So, I wouldn't say they're completely harmless. It did say that to treat the fish one way could be to dip a freshwater fish into saltwater for 5 to 10 min a day, which would kill the parasites. So, one might conclude that you could treat your empty tank with salt water for a few days.

The book I took this from is "AQUARIOLOGY The science of Fish Health Management", by Dr. John B. Gratzek, p. 243.... to give credit where credit is due. :)
There are parasitic and benign types of copepoda. Copepoda lernaea are anchor worms but people often see other copepoda in healthy setups (some people even feed them to their fish!). But, if there is the slightest possibility that they are the parasitic type then you might want to consider bleaching the tank. It isn't in use currently right?
-DM17
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Old 07-29-2011, 10:27 PM   #9 
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Snail snuck in on plant for me too- I stuck him in one of my beta tanks and then it decided to have a million babies. Thankfully my friend noticed there was tiny things swimming around in there- because I couldnt figure out why he was being so lathargic. I was like SOMETHING is wrong here- he just let me touch him. (He's usually a spazz)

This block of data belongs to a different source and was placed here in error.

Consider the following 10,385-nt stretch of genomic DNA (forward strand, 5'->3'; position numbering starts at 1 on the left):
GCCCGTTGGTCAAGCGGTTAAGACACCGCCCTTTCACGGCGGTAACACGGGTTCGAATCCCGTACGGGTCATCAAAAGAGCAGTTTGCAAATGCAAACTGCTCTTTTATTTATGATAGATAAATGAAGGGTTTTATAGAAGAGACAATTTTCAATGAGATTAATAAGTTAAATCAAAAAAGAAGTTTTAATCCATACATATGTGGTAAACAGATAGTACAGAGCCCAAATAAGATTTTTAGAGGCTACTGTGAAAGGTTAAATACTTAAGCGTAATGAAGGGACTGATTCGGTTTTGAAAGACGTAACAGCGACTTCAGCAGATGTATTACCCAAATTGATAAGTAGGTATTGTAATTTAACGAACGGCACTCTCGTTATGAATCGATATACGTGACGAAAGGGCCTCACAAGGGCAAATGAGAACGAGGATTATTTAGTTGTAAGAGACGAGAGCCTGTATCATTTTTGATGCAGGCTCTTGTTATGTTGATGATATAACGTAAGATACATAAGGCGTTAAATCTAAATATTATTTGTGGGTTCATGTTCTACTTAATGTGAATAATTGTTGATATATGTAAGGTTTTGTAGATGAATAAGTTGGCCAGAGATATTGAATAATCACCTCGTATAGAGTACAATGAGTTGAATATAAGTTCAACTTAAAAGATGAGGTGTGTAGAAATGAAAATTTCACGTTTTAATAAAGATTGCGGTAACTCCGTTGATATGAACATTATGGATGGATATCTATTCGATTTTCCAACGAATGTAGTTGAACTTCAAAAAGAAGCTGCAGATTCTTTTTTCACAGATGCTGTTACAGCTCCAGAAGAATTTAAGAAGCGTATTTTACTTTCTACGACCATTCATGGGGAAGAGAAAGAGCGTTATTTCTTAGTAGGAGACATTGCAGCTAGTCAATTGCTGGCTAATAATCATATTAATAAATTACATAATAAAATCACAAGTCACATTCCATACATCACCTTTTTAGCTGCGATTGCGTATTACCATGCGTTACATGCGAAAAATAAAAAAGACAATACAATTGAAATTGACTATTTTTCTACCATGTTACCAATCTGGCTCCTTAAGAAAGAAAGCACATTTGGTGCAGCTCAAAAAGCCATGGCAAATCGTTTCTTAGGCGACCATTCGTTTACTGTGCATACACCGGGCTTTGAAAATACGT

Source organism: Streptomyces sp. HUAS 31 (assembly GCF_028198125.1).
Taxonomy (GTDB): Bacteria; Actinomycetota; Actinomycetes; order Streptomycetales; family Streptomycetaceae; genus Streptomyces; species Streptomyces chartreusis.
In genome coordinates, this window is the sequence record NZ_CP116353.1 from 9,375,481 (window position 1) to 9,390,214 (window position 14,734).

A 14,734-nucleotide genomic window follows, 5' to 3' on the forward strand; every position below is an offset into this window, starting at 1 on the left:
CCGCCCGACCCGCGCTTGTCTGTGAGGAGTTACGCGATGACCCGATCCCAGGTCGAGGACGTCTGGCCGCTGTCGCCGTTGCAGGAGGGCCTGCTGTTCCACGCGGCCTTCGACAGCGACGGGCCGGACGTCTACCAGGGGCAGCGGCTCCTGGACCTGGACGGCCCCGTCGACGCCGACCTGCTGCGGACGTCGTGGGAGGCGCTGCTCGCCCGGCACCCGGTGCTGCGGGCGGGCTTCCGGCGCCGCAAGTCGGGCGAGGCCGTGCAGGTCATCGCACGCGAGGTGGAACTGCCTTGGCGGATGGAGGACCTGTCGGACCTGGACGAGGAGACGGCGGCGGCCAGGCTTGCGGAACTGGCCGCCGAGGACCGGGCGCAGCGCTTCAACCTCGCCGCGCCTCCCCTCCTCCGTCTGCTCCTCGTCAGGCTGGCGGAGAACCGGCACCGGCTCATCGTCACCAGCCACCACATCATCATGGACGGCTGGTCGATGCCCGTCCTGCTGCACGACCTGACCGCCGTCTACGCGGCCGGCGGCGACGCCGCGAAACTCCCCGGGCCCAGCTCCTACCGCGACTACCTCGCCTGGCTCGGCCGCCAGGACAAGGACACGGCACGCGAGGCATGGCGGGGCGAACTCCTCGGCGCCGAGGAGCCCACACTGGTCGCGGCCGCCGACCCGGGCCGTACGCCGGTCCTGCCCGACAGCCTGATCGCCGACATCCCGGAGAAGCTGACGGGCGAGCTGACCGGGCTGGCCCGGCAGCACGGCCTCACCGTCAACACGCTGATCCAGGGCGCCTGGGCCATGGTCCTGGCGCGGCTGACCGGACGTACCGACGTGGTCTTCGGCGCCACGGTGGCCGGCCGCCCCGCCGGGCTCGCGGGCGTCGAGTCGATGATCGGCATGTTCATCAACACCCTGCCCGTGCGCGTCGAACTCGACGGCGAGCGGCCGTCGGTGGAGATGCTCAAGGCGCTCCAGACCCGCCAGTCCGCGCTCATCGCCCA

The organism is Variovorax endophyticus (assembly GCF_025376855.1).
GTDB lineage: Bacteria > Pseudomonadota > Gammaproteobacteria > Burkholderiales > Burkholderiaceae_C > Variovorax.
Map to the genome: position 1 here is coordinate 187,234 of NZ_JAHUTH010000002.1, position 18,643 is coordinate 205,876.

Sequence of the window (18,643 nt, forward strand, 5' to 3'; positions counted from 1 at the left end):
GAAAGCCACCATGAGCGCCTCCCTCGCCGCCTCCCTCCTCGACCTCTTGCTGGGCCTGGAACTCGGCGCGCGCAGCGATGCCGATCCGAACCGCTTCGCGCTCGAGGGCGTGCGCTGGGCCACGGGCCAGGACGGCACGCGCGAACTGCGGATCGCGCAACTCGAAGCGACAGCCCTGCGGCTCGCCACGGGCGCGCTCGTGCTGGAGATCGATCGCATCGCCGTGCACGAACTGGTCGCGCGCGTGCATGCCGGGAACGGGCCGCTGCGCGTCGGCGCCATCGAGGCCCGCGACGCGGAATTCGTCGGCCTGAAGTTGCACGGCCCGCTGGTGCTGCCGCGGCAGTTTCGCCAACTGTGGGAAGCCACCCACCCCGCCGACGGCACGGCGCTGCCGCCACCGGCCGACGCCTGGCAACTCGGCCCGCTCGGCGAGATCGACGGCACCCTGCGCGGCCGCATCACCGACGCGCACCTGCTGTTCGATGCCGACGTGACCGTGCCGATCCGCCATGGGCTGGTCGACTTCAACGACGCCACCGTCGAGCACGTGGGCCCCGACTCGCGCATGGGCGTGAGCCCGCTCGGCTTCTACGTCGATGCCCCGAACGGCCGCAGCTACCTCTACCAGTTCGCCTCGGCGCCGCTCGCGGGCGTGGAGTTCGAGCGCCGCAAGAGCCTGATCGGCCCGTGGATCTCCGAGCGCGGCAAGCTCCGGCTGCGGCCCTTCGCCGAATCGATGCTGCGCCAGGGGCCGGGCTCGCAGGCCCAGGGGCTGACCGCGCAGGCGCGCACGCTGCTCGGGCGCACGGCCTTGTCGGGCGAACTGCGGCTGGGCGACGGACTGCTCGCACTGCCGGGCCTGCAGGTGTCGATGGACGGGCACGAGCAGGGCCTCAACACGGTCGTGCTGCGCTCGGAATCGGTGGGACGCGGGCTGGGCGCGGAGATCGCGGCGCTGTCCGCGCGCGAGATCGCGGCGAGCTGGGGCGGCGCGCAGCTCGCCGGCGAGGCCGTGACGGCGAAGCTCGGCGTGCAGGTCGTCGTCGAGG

As soon as I put him in a new tank he was back to his old self- Kept the tank for the snails, and was finally like- Ive got to figure out what these ARE! Now I know--
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Old 07-29-2011, 11:12 PM   #10 
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You might want to watch out for that one snail. My personal experience with them was not fun. They will take over your tank if you let them. When I saw one small snail, I thought it to be harmless. In a matter of days my tank was full of snail juice and snail poo and there were snails EVERYWHERE! Just a heads up. (I also find they produce more waste then they clean, my 2 cents)

About the Copepods, I read somewhere that it's a good sign that your tank is ecologically sound. I too believe that they are harmless :)